Living in Idaho, we have a solid 9 months of cold weather. That means unless you have lots of money and/or lots of time to spend in the mountains on the slopes (not me), you tend to spend most of the winter drudging through various indoor exercises. By the time summer finally rolls around I know I'm itching to ditch the gym and the pool workouts in search of fresh air and sunshine anywhere I can get it! Since Valerie and I began training for triathlons last year, I've had the opportunity to explore new adventures in the outdoors and also face a few lingering fears.
Fears? Oh yes, fears. I'm not just talking about the fears of competition. ie. "Am I good enough?" "Will I come in dead last?" "Do I have what it takes to finish?" "Do I look as ridiculous as I feel?". I'm referring to the fears found in the WATER!!
Okay, okay. I KNOW! Yes, logically, I do realize there aren't any huge fish aka sharks in Rigby Lake that are going to hunt me down and eat me. Of course, logically, I know that the green, slimy things brushing against my hands are only weeds and not some unseen monster lurking in wait to gobble me up. And, yes, I'm fully aware that logically, if I can swim in the shallow water just fine, I can also swim in water that is 25+ feet deep and yes, I will indeed survive the 60 degree water temps. Yet, for some reason, when it's time to go from pool to lake, I hesitate. Every. Single. Time.
Valerie and I recently attended an Open Water Swim Clinic put on by Michael Hays at Personal Best Performance Sports. He shared some great suggestions for becoming more comfortable in the water. He was, of course, focusing on helping us get prepped for triathlon swims but these tips certainly can apply to anyone getting ready to face their fears of open water swimming.
Even the most experienced swimmers should always bring a buddy with them and a phone. If that buddy isn't up for a swim, have them watch from shore. It's always best to practice with a safety net.
Unless you live in some amazing tropical climate (yes, I know many of our participants do and I'm SO jealous!), you're likely to find yourself swimming in some fairly fridgid waters of around 60 degrees. Whether full sleeve or sleeveless, wetsuits not only provide some protection from the chill but also the beauty of bouyancy! It's like an extra little boost to help keep you floating a bit higher in the water. Don't have a wetsuit? Check your local bike, run and triathlon shops. Many of them will rent them out.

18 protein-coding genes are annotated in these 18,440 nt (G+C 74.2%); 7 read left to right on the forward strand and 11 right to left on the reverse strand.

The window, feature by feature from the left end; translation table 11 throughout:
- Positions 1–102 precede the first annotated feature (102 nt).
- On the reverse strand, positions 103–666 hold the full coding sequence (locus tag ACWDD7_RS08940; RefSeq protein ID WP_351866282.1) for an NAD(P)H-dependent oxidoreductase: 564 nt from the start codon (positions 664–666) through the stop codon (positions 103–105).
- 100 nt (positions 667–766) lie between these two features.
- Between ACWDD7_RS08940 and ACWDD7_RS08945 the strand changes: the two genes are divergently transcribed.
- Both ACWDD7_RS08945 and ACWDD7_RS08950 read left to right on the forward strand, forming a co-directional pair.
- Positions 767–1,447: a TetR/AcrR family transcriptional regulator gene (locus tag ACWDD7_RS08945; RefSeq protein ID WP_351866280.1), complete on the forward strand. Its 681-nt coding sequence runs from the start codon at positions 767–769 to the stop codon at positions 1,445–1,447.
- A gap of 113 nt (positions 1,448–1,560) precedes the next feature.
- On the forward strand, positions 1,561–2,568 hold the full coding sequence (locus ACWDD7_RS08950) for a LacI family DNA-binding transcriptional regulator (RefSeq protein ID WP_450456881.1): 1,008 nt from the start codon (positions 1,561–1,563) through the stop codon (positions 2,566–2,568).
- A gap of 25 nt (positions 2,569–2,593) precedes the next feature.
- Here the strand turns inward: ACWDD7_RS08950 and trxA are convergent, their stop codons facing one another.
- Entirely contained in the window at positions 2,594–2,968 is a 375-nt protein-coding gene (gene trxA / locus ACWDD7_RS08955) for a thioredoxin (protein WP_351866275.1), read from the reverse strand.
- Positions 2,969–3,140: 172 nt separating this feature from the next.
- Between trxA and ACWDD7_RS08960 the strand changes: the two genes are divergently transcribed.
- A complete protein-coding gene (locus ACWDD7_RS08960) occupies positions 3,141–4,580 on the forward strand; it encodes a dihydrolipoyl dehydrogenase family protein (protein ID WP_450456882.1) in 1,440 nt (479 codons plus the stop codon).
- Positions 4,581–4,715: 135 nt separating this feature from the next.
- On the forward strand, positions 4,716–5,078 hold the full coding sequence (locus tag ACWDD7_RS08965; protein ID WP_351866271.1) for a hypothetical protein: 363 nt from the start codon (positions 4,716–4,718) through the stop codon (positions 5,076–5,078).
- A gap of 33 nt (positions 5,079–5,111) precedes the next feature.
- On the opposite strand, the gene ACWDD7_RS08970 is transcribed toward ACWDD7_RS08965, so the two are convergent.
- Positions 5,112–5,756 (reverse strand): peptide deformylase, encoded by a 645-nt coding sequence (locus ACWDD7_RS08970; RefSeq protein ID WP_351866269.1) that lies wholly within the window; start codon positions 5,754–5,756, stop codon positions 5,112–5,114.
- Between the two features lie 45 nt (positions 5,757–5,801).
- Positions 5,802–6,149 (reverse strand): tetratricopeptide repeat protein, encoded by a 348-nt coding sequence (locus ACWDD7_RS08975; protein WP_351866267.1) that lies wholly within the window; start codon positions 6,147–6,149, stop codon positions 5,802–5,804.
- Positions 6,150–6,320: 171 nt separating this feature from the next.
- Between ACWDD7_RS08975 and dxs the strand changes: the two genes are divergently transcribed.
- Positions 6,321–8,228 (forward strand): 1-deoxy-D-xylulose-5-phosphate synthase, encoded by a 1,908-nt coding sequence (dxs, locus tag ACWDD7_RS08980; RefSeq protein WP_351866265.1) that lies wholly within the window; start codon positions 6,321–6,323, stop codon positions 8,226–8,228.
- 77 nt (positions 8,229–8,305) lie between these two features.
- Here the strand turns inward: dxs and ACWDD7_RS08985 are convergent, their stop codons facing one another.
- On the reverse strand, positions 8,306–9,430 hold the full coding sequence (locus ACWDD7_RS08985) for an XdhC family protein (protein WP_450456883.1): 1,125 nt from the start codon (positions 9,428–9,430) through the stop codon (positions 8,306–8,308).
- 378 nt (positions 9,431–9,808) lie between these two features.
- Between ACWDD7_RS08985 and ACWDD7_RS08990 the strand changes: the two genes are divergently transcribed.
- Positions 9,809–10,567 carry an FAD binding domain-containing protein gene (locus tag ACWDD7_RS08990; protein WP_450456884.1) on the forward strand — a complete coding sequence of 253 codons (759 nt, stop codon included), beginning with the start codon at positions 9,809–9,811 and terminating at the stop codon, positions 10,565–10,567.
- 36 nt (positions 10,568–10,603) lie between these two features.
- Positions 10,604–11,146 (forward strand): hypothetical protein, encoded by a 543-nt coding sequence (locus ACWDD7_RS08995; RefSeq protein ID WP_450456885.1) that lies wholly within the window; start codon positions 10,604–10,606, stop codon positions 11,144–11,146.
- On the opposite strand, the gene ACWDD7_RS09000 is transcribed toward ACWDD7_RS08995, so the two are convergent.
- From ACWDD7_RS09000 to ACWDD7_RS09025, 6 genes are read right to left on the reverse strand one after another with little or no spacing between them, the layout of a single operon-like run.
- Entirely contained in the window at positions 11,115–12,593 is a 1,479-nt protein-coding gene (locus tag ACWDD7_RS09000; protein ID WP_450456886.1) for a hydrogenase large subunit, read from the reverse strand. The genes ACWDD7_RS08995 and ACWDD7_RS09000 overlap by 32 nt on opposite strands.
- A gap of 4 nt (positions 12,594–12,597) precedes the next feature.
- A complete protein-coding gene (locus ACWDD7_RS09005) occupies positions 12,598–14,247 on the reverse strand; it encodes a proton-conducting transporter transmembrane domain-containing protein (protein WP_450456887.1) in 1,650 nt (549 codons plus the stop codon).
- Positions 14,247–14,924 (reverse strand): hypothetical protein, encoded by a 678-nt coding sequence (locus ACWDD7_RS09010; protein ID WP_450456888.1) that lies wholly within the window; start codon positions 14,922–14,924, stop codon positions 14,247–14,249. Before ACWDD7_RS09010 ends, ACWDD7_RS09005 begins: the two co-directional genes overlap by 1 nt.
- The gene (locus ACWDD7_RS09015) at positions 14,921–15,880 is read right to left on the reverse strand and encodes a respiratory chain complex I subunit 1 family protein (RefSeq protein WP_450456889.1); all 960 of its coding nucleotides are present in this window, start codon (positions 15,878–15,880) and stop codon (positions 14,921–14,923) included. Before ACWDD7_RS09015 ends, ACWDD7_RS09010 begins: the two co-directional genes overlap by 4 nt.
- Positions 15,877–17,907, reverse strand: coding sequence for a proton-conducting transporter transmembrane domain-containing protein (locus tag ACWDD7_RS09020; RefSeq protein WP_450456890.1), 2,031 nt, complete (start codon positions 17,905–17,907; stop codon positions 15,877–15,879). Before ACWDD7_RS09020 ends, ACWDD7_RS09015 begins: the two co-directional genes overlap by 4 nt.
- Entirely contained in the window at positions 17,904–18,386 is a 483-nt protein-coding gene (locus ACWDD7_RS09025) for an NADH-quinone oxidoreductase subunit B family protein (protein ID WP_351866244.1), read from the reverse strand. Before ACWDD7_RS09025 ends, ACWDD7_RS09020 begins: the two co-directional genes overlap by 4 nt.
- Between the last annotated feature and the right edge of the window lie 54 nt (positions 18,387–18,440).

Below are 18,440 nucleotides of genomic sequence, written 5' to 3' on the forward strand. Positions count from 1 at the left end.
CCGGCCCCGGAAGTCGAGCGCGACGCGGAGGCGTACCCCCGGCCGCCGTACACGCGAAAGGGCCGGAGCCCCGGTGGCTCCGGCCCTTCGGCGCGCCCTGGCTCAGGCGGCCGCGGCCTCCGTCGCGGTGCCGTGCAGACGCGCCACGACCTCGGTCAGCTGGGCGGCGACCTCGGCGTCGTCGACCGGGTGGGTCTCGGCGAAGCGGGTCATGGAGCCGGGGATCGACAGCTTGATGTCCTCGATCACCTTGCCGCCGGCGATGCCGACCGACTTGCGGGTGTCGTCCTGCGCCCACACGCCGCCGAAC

Before heading out for a swim workout or an event walk out into the water, sit down and take it. Yes, you will be cold. Yes, you will feel that horrible little icicle trickle of water on your lower back where the zipper starts on your wetsuit and yes, you will may squeal and gasp like a little girl when the water finds it's way into the neckline and down the front of your wetsuit, BUT in just a few minutes you will be totally fine and ready to ease into your warmup swim.
If you are not getting enough air, you're not going to be doing anything else. Your form and speed will no longer matter so slow down and be sure your breath stroke is long enough to fill your lungs adequately.
If you're gasping for breath, you're probably already going too fast and it's time to slow down and review your breathing. If you're giving yourself plenty of air and you're still gasping for breath then see the next tip.
There is a "mental" aspect to every sport. It's all about becoming comfortable in an uncomfortable situation. The source of anxiety in open water swimming all depends on the person swimming. Maybe you're like me and worry that creatures lurk under the dark water or that the weeds are going to get you. Seriously, I'm like a child. Maybe you're worried that the water will be too cold or that you don't swim fast enough so you worry and fret and BAM anxiety... and here comes the oxygen deprivation. It's time to calm down.
Yep. That's exactly what I said. For me, this is the most valuable "mental skill" for overcoming my fears when entering open water. When it's time to enter the bitter cold water I PRETEND I'm tough enough to take it. I PRETEND that I'm not as cold as I am. Then when I'm off and swimming, I PRETEND that fish do not live in the lake. (Yes, I realize I am lying to myself, but it works) I PRETEND that weeds don't bother me (okay, I'm totally still working on this one, they definitely bother me, eww!). I PRETEND that I'm brave enough to swim in deep water. If that doesn't work then I PRETEND that I'm swimming in shallow water (another lie? Yes, yes it is). I PRETEND that I belong with the other swimmers no matter how slow I may swim.
You may have heard this "pretending" called faking it 'til you make it, self-fulfilling prophecy or even the law of attraction but whatever it is that you call it, it can work. By telling yourself you've got it in you to get in that water and swim, you gain the confidence to try. Eventually you will realize that you really DO have it in you and you'll be swimming! Your mind is a powerful tool. Whatever it is that you think, you will come to believe and will eventually do! So, BELIEVE you are capable and you will be!